How does a person’s way of thinking influence their personality, their values and their choice of career? In this important study, originally published in 1985, Susan Aylwin uses such questions as a starting point for elucidating the relationship between thought and feeling.
Three modes of thought are compared in detail: inner speech, visual imagery and enactive imagery – the last being an important addition to our understanding of mental representations. The structural characteristics of all three types are analysed using an association technique. Their affective aspects are then explored through a variety of means, including the analysis of daydreams, an examination of the evaluative complements of categorizing, the study of cognitive style, an exploration of such social feelings as embarrassment, and the experiential study of strong emotion. The author ends by integrating her findings, showing how thought and feeling are related aspects of the temporal organization of consciousness.
Structure in Thought and Feeling is written in a lively and accessible style, and brings a refreshing perspective to many issues of central concern to psychologists interested in cognition, emotion, personality and psychotherapy.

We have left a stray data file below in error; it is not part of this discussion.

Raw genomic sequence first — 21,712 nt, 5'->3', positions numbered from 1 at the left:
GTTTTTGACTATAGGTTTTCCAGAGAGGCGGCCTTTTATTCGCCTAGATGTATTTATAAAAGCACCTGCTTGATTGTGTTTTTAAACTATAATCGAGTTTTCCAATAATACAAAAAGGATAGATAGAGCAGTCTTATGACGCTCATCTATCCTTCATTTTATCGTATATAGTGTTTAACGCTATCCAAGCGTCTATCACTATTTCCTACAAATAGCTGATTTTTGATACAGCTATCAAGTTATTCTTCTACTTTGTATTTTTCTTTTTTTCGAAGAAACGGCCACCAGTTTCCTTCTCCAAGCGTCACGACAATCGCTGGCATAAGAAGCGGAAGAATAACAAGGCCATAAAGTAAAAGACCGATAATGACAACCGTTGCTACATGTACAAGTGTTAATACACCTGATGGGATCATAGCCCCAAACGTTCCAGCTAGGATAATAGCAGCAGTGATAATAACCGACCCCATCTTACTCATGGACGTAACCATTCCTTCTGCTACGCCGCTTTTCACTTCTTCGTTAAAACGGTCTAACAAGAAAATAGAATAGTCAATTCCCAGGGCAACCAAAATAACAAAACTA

Table of Contents
List of Figures. List of Tables. Acknowledgements. Part 1: The Three Forms of Representation 1. Introduction 2. Preliminary Sketches of the Three Modes of Thought 3. Free Associative Structures 4. Day-dreams, Fantasies and Other Idle Thoughts 5. A Cognitive Interlude: Individual Differences in Modes of Thought 6. Aspects of Identity Part 2: Particular Evaluative Issues 7. Values in Inner Speech: Preference for Categorical Clarity 8. Visualizing, the Environment and the Sentiments of Self 9. Emotions and Enactive Representation Part 3: Integrations 10. Mind and Time 11. The Psychology of Science. Appendices. Notes. References. Index of Names. Index of Subjects.